Living Well

Living Well

Salt and Light
“You are the salt of the earth; but if salt has lost its taste, how can its saltiness be restored? It is no longer good for anything, but is thrown out and trampled under foot.
“You are the light of the world. A city built on a hill cannot be hid. No one after lighting a lamp puts it under the bushel basket, but on the lampstand, and it gives light to all in the house. In the same way, let your light shine before others, so that they may see your good works and give glory to your Father in heaven.

The Law and the Prophets
“Do not think that I have come to abolish the law or the prophets; I have come not to abolish but to fulfill. For truly I tell you, until heaven and earth pass away, not one letter, not one stroke of a letter, will pass from the law until all is accomplished. Therefore, whoever breaks one of the least of these commandments, and teaches others to do the same, will be called least in the kingdom of heaven; but whoever does them and teaches them will be called great in the kingdom of heaven. For I tell you, unless your righteousness exceeds that of the scribes and Pharisees, you will never enter the kingdom of heaven.

Matthew 5:13-20 (NRSV)

You may have seen it in the bulletin already, but today’s sermon title is “Living Well.” What does it mean to “live well?” Living well seems to be a hot topic today. There are magazines, websites, life coaches, and gurus of all kinds that tell us about living well. And, for the most part, living well goes beyond physical fitness. Wellness is a holistic concept that encompasses a person’s physical, psychological, emotional and spiritual being. 

The belief is that living well gives you the energy to engage with life in a more meaningful and fulfilling way. But you know what? This holistic idea of wellness and this sudden push for living well is not something new. It’s been around for thousands of years. Even back in Jesus’ day, Jesus taught about balance. Jesus came to teach and model a way of living not just to change behavior, but so that people’s hearts and minds would change as well, taking care of their whole selves so that they could also then care for others.

Our scripture reading today was a part of the Sermon on the Mount when Jesus sat on the hillside and taught his disciples and the crowd that had gathered. Now, the Sermon on the Mount starts with the Beatitudes which we heard last week, remember? Blessed are the poor in spirit for theirs is the kingdom of heaven. Blessed are those who mourn, for they will be comforted. Blessed are the meek for they will inherit the earth. Blessed are those who hunger and thirst for righteousness for they will be filled. And Jesus went on and on telling the crowds about those who are blessed and why they are blessed. As we talked about last week, he did it in such a way that even people who were struggling in life could find blessings within themselves.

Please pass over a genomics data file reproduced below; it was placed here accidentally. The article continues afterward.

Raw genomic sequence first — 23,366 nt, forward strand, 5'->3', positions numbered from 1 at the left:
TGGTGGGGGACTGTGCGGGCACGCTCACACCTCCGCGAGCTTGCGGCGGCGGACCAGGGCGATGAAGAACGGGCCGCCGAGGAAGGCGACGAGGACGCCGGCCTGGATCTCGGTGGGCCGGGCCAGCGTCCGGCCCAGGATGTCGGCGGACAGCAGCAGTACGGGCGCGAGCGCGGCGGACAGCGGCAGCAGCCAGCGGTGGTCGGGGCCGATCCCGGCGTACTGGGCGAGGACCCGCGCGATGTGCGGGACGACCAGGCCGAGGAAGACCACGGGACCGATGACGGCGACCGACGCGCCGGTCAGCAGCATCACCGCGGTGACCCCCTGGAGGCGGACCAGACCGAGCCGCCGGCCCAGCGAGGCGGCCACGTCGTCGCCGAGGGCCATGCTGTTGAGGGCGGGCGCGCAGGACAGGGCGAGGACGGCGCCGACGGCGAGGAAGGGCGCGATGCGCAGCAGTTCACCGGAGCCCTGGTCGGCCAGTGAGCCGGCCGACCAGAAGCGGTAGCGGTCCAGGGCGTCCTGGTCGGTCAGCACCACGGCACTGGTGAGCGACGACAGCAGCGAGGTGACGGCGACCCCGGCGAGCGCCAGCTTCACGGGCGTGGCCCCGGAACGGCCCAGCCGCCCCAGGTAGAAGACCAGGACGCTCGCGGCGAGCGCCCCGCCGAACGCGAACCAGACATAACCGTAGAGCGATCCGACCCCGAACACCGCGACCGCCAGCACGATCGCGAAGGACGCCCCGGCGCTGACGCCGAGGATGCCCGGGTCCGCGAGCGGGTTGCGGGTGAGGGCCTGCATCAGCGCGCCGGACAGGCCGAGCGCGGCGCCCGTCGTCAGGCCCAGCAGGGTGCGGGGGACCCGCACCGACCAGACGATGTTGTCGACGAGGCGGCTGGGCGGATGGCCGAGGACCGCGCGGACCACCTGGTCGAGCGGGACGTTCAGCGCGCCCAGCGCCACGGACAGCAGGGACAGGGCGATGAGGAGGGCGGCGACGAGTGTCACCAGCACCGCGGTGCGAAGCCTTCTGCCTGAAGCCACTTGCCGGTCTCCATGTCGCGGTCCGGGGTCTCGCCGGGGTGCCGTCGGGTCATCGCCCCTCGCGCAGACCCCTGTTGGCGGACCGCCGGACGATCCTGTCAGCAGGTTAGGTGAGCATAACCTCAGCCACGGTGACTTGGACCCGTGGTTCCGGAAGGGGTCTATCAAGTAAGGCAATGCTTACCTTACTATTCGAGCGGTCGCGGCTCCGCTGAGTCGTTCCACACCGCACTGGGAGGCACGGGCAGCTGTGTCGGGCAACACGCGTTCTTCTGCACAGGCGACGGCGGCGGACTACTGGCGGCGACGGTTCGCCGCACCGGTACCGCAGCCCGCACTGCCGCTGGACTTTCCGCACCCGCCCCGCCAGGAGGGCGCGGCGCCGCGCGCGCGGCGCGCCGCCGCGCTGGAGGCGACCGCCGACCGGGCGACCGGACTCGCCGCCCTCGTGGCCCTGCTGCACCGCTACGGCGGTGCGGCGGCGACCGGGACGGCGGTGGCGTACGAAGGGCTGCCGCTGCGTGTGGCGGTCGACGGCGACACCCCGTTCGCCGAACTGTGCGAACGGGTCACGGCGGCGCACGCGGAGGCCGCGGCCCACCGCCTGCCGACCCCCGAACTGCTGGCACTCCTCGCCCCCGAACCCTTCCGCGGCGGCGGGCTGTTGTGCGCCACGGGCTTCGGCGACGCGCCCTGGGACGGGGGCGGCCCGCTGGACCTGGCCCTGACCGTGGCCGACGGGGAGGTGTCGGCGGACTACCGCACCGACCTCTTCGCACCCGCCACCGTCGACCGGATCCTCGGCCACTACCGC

But then he ramped up the excitement a little. He turned to the crowd and he looked out among them and said, YOU, you are the salt of the Earth! Don’t ever lose your flavor.” Meaning, be the person you were created to be. Share with the world what makes you you! Your personality, your humor, your quirks, and your gifts. And YOU, you are the light of the world! Don’t hide your light under a basket. But let it shine for the world to see.

You see, the people of Israel had been wandering in the darkness, waiting for the Messiah to come and save them. What Jesus was seeing was that the people who were called to be the light-bearers had actually become part of the darkness. They were tired and frustrated, and though Jesus tried to inspire them, they were probably wondering what made this Jesus any different than the rest of the leaders of the day? They were longing for something new and exciting that would take them away from the weight of the laws and covenants that held them down. And I’m sure that many of them were disappointed when Jesus said that he had not come to abandon the law and the prophets.

But the truth is, Jesus had not come to remove all responsibility for keeping God’s law. Instead, he showed us the “goodness” of it, the fulfillment of it, and how to use it in living well. Because the laws the covenants and the rules were not bad. They actually carried with them the ancient stories and promises of God, and they helped the community work together and function as one. The problem was, as many times happens, the rules and covenants and laws were looked at as burdens rather than gifts. They were looked at as stumbling blocks that stopped people rather than helpful guideposts along the way.